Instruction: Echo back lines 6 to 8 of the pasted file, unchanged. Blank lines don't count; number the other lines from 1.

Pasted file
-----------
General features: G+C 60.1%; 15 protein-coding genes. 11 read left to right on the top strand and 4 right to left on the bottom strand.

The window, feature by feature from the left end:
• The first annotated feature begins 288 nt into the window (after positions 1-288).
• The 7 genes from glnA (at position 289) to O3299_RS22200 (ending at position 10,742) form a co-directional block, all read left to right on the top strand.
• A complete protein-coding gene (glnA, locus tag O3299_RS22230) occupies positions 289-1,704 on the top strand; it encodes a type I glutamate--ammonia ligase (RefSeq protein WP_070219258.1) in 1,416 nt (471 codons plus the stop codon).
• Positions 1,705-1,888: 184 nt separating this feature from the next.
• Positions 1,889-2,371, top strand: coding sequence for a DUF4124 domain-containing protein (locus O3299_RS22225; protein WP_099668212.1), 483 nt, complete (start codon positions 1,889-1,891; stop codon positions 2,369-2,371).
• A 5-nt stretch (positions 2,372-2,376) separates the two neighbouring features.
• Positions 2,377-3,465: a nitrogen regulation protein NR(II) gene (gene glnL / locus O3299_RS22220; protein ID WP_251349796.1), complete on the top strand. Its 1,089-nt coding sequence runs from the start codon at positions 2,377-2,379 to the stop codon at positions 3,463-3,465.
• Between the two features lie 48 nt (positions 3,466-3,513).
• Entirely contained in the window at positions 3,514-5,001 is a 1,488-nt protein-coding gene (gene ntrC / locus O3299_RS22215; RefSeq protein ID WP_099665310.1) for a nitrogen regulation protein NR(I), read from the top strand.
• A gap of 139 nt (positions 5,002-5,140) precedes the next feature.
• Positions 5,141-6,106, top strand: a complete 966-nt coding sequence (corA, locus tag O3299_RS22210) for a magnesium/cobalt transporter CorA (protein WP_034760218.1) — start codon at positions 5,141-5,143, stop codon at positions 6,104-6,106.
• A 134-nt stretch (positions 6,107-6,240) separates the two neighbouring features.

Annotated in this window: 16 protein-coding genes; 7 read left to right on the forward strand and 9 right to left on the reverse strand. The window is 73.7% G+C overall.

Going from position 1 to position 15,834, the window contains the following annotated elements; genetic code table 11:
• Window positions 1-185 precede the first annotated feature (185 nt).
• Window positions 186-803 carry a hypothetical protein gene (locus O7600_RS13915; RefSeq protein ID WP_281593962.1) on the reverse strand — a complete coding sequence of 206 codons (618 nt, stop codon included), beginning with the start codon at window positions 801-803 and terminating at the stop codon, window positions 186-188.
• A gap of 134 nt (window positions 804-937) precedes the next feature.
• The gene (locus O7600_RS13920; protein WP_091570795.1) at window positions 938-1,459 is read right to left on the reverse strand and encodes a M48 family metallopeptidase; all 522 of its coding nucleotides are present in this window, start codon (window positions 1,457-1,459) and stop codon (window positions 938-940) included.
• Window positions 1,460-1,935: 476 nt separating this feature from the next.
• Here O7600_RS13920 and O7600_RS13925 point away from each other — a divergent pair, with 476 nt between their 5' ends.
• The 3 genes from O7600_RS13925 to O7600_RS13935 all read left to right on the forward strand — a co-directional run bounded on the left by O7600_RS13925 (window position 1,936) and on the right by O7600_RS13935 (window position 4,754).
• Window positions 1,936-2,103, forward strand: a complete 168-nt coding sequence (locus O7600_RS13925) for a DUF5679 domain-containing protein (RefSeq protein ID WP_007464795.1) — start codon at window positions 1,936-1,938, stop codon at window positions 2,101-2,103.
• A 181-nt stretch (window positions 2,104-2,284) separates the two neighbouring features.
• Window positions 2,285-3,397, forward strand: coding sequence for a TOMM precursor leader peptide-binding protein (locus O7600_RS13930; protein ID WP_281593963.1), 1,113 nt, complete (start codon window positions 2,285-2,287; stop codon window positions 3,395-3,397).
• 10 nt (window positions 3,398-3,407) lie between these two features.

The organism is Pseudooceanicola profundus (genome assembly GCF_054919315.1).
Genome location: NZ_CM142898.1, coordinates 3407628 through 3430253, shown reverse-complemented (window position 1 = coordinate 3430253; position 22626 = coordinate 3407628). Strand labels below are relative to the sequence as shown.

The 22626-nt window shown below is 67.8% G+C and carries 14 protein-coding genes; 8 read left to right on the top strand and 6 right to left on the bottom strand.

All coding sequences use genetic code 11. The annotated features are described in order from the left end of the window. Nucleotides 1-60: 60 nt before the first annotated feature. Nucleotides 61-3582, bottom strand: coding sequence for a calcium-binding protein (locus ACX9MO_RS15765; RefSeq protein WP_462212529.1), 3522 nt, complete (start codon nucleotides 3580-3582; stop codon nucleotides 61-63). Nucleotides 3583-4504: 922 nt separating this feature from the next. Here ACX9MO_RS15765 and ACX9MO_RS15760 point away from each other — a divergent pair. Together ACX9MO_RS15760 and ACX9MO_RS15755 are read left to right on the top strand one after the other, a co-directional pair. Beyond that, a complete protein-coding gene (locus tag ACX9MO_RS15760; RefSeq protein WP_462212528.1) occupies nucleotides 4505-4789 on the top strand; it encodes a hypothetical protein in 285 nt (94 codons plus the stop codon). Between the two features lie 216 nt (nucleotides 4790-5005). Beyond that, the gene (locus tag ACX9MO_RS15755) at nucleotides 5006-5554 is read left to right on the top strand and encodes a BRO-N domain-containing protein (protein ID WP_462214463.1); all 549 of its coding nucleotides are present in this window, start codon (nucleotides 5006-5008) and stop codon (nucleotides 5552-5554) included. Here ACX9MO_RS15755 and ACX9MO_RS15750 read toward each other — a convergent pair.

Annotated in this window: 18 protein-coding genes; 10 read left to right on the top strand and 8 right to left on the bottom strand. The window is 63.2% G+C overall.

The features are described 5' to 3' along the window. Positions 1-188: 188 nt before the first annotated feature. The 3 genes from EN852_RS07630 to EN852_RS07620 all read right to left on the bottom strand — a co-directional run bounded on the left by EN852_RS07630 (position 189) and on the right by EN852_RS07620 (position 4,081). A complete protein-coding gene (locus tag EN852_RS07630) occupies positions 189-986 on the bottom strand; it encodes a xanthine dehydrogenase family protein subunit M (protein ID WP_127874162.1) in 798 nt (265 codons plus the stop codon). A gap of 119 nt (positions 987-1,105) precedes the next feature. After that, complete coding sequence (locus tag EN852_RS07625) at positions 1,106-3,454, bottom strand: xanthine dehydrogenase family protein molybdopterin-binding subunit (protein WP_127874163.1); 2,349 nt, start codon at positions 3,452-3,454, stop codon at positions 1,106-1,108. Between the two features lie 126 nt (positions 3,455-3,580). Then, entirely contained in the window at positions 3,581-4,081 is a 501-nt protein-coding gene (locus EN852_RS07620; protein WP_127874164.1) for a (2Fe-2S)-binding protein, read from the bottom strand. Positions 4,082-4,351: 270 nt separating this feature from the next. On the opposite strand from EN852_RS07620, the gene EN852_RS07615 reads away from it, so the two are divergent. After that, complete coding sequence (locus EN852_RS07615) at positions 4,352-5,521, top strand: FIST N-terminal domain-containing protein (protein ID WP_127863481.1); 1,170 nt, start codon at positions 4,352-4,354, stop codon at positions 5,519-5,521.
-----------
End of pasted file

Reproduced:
• Positions 1,705-1,888: 184 nt separating this feature from the next.
• Positions 1,889-2,371, top strand: coding sequence for a DUF4124 domain-containing protein (locus O3299_RS22225; protein WP_099668212.1), 483 nt, complete (start codon positions 1,889-1,891; stop codon positions 2,369-2,371).
• A 5-nt stretch (positions 2,372-2,376) separates the two neighbouring features.